Lee Epstein
Lee Epsteing Ethan A.H. Shepley Distinguished University Professor
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Published in 2001. Yale Law and Policy Review 19 (2): 341-379.

Lee Epstein
Jack Knight


For an institution that takes great pride in following various norms and conventions, the Supreme Court of the United States is notorious for departing from those very norms and conventions when it sees fit or when the circumstances seem to necessitate it. Some incursions occur on a case-by-case basis: "The Rule of Four," dictating that the Court will grant review only to those certiorari petitions that obtain positive votes from four Court members, usually holds but sometimes does not; the principle of stare decisis, declaring that past decisions should guide future ones, appears as a rationale in many opinions but certainly not all. Other departures, once they have occurred, have had more lasting effects, such as the demise of the norm of consensus, under which the justices rarely made public their private disagreements; or the transformation of the junior vote rule, under which the newest member of the Court voted first at Conference, to the norm of seniority, under which the Chief Justice, followed by the Associates in order of seniority, now votes first.

And, yet, in all of these departures one norm seems nearly unflappable; namely, justices should and do not go public with private information about the Court's deliberations over particular cases. To be sure, justices occasionally leave trails in the form of documents found in the personal papers they have deposited in libraries and public institutions but, to the extent that it is up to others to follow the trail, the justice him or herself has not pierced the veil. Also, to be sure, some violations have occurred; leaks on the Court, whether from clerks or the justices themselves, seemed so egregious to Chief Justice Warren E. Burger that he appointed a committee of his colleagues to "to look into the problem." Nonetheless, it is fair to say, whether out of some sense of institutional or personal loyalty, the norm of secrecy is, in fact, a norm to the extent that the vast majority of the Court's members have followed it, continue to do so, and are sanctioned when they do not.

Almost unbroken adherence to this norm for more than a century makes the document contained in this Article so extraordinary. At some point during or perhaps shortly after the Court's private deliberations over Regents of the University of California v. Bakke Justice William J. Brennan, Jr., wrote (in long hand) a 37-page narrative about what was transpiring with the Court. What Brennan planned to do with it, we cannot be absolutely certain. What is clear: His musings on Bakke provide perhaps the most revealing first-hand account of the Court—its inner workings, its personnel, and its deliberative process—ever produced by a justice.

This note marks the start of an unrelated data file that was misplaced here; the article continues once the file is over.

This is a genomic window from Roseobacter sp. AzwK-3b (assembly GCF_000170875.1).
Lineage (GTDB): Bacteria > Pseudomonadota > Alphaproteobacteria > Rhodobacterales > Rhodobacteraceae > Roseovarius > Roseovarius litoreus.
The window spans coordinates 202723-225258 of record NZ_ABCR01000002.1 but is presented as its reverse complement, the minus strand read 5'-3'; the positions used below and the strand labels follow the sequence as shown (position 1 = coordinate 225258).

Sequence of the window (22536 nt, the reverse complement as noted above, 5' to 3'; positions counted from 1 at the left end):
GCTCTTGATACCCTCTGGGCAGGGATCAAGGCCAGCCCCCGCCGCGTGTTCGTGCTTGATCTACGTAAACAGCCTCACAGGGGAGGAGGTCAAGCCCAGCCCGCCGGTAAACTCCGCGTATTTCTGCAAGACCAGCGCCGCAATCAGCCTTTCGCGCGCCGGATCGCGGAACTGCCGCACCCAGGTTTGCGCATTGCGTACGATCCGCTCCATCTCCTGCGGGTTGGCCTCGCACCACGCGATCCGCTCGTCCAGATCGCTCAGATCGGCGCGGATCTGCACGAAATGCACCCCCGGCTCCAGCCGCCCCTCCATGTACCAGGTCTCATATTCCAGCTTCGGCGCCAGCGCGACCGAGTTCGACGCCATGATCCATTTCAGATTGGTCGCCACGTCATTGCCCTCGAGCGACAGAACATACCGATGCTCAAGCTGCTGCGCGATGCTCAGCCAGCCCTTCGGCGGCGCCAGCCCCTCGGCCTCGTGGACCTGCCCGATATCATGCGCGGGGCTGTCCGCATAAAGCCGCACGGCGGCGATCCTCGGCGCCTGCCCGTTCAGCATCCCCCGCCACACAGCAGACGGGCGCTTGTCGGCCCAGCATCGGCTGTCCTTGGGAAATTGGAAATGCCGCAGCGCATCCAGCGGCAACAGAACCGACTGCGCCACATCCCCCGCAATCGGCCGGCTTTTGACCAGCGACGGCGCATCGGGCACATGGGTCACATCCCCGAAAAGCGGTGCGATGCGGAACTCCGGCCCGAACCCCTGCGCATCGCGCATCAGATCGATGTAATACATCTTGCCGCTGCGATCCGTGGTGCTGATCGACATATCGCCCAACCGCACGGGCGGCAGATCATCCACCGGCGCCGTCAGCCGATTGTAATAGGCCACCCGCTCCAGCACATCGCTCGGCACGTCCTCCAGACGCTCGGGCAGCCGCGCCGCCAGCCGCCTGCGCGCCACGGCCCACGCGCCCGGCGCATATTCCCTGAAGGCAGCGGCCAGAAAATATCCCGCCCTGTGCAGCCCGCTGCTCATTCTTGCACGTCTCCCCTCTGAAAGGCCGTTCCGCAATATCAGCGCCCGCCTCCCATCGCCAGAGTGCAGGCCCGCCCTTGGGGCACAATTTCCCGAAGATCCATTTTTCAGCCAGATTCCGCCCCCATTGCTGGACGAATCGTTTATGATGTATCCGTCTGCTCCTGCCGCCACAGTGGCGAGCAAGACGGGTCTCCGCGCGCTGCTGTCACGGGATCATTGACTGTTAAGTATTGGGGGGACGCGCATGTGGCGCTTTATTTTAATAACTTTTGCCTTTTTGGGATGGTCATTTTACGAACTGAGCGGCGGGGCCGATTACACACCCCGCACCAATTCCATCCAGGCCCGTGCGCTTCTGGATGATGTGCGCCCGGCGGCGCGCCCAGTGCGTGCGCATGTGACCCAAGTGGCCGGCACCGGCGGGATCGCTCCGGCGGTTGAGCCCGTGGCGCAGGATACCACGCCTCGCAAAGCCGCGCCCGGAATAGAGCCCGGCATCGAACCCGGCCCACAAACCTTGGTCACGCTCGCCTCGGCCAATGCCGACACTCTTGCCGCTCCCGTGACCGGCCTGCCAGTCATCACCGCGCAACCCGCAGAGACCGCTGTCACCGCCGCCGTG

This uniqueness alone makes his narrative worthy of careful study. But there is more: We can hardly imagine a more interesting and important case for analysis. Even though it is fast approaching its 25th anniversary, Bakke continues to resonate with Americans. Scholars and others have produced nearly 20 books dealing with the decision in some significant way; the case name appears in nearly 2,000 law review articles. Every U.S. Court of Appeals has cited Bakke at least once, as have nearly 30 state appellate courts. Attorneys too have managed to work the decision into more than 500 briefs filed on the merits of cases before the U.S. Supreme Court. So too and despite the passage of time, Bakke and affirmative action more generally, have remained high enough on the public's agenda that all presidential contenders, since 1978, have taken a stand on the issue and that not a year has elapsed without some survey appearing on the subject.

What those surveys reveal, of course, is that Americans were and remain divided over whether minorities and women should receive preferential treatment in hiring, promotion, and admission to universities and other areas of American life. What Brennan's narrative reveals is that the justices were divided in ways that the opinions do not necessarily reveal. So, for example, we learn that Thurgood Marshall did not merely dissent from portions of Lewis Powell's plurality opinion; he was, according to Brennan, "livid" over Powell's writing, "which [Marshall] regarded as racist." Brennan's narrative is replete with other examples of a group of Americans - albeit a uniquely situated one - grappling with one of the most complex issues of our times and attempting to persuade each other of the "correctness" of their views.

The narrative itself begins in May of 1978, with Brennan reporting that Justice Harry Blackmun--after months of apparent indecision—finally cast his (initial) vote. This is somewhat unfortunate since awareness of the Court's internal deliberations leading up to Blackmun's vote may be critical to developing a full appreciation of Brennan's story. To fill this gap, we provide, in Part I, a chronology of the CourtÕs internal deliberations over Bakke prior to May 1978, a chronology that we developed from materials located in the private papers of Justices William J. Brennan, Jr., Thurgood Marshall, and Lewis F. Powell, Jr. Other scholars have provided commentary and insights into some of the events denoted below. We do not; rather we lay out the facts and let readers - perhaps via Brennan's insights - reach their own conclusions. Following the chronology, in Part II, we reprint Brennan's narrative in its entirety. Although we have not changed any of his words, we have annotated the document, adding notes to fill in pieces of the story he omitted and to provide readers with full texts of various letters and memoranda to which he refers. Part III houses a brief epilogue.

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